Decades before gender studies questioned the stability of existing notions of sex and identity, Barbette – born Vander Clyde – transcended ‘male’ and ‘female’ to embody beauty as a performance beyond binary definitions. In the 1920s, he evolved a circus act that defied expectations. Born in Texas, and living in Paris, he was an aerialist, gliding above the audience’s heads on a trapeze, but with an extra element of theatricality – he wore drag, which he then removed as the finale of the spectacle – challenging spectators to question what they had perceived and to rethink their perceptions.
His body, and the way he spectacularised it through costume, re-created him as a modernist artwork. Jean Cocteau was enthralled, and commissioned Man Ray to photograph him in 1926, as well as composing a literary homage to him in his essay Le Numéro Barbette of the same year. In December 1930, pioneering magazine Vu published a photo-essay that showed his complete metamorphosis. I found this copy in a brocante market in Nice – and was immediately enthralled by the story and the intimate images. These detailed his masculine attire as he walked through the city streets, and then his gradual transformation as he applied makeup, wig, padding and gown to become Barbette – a name chosen for its very ambiguity.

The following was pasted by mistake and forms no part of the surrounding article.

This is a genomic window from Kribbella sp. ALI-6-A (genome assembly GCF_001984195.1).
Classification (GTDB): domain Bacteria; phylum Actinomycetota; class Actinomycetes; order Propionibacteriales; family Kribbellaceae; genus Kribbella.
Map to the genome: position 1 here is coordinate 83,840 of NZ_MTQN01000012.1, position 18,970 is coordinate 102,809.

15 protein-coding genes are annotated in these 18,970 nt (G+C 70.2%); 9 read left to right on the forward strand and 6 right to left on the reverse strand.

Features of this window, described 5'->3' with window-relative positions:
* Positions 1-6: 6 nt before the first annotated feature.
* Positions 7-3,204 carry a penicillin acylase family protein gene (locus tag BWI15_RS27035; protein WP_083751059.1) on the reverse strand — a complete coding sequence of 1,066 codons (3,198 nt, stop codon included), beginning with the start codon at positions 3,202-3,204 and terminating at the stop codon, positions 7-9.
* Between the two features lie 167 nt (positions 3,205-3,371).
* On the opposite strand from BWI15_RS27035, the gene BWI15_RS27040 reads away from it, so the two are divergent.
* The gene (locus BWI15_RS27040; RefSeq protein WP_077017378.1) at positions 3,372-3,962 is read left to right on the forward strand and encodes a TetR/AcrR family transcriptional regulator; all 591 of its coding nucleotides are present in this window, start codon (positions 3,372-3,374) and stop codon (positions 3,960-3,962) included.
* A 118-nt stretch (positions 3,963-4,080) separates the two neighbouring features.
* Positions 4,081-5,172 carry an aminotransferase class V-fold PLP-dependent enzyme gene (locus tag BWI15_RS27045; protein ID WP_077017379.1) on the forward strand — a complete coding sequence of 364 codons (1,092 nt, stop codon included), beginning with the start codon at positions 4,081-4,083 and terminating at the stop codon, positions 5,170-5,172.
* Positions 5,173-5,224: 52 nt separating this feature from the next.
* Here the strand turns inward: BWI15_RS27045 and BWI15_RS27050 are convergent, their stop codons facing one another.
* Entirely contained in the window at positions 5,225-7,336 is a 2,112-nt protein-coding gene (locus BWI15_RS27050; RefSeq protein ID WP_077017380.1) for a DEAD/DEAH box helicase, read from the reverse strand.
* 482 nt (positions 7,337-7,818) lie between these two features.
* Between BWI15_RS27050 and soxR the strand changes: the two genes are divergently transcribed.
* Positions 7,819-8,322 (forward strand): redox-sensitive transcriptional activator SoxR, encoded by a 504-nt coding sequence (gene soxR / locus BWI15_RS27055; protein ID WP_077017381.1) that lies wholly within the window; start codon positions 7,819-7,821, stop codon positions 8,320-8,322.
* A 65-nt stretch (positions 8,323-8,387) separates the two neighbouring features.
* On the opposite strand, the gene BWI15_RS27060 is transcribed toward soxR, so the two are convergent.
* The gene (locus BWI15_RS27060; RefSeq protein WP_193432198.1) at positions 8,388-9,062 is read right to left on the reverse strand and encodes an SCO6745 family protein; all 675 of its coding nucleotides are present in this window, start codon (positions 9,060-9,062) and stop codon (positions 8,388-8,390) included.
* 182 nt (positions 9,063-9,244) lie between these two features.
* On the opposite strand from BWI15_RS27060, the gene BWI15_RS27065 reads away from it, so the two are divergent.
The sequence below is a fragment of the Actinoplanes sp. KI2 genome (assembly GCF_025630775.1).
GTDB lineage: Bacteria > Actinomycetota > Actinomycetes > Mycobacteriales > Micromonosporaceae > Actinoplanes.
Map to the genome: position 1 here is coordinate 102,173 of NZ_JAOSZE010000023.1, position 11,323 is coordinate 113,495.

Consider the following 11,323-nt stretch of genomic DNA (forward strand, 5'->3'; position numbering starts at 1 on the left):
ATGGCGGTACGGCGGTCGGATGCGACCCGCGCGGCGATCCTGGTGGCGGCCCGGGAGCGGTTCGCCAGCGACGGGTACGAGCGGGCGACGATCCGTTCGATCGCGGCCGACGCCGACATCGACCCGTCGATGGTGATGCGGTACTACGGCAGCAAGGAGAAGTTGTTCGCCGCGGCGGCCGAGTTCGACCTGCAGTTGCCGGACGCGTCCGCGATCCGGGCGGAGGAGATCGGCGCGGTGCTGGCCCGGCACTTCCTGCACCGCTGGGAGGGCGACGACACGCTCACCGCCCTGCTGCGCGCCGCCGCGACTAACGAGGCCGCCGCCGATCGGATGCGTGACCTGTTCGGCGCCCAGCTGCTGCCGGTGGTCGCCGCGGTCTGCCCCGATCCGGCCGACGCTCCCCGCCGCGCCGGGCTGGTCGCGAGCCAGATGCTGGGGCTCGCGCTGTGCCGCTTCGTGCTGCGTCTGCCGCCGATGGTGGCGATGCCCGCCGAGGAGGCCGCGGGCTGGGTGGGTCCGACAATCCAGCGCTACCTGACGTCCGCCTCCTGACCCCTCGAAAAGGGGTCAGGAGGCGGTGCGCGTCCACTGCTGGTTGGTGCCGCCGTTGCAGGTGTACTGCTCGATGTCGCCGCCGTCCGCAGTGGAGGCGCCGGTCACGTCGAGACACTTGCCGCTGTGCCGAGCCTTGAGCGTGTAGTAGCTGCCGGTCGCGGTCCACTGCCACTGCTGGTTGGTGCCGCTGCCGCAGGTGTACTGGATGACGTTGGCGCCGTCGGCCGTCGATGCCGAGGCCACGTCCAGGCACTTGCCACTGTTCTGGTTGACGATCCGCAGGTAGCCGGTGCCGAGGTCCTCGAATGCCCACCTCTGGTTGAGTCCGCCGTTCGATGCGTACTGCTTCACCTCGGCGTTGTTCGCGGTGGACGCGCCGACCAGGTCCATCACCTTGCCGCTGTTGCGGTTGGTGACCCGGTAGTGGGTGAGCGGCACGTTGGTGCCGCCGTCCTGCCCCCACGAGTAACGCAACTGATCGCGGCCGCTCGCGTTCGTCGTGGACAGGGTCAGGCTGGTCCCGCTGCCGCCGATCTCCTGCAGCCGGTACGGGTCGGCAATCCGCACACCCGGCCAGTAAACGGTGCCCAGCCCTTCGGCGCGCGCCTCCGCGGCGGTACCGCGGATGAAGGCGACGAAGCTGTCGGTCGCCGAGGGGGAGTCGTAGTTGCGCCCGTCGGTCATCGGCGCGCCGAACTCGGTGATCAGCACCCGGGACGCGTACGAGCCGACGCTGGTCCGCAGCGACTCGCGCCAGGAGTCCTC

He used his own gender dissonance to seduce his audience – his movements and gestures, were feminine, and yet simultaneously masculine – his body muscled and athletic. His act was equally fluid – graceful yet a feat of strength.
He acknowledged Shakespeare’s use of male actors for female roles as inspiration and spoke of the ‘strange beauty’ both they and he embodied. He queered expectations and showed how ineffectual binary gender ideals are – mere cultural props that he redeployed to produce an enticing ‘inbetweeness.’
His avant-garde performances were a contradictory triumph of transcendence, and it is important to contextualise this within the vibrant world of interwar cabaret and performance in major cities. Barbette’s modernism was at one with contemporary challenges to definitions of art and beauty, and went further with his defiantly indefinable sense of selfhood.
Although wider interwar society was not in step with his forward looking queerness, he is an important figure and role model. Indeed, he was instrumental in one of the best known pop cultural instances of cross-dressing – in later life he coached Jack Lemmon and Tony Curtis for their roles in Some Like It Hot (1959).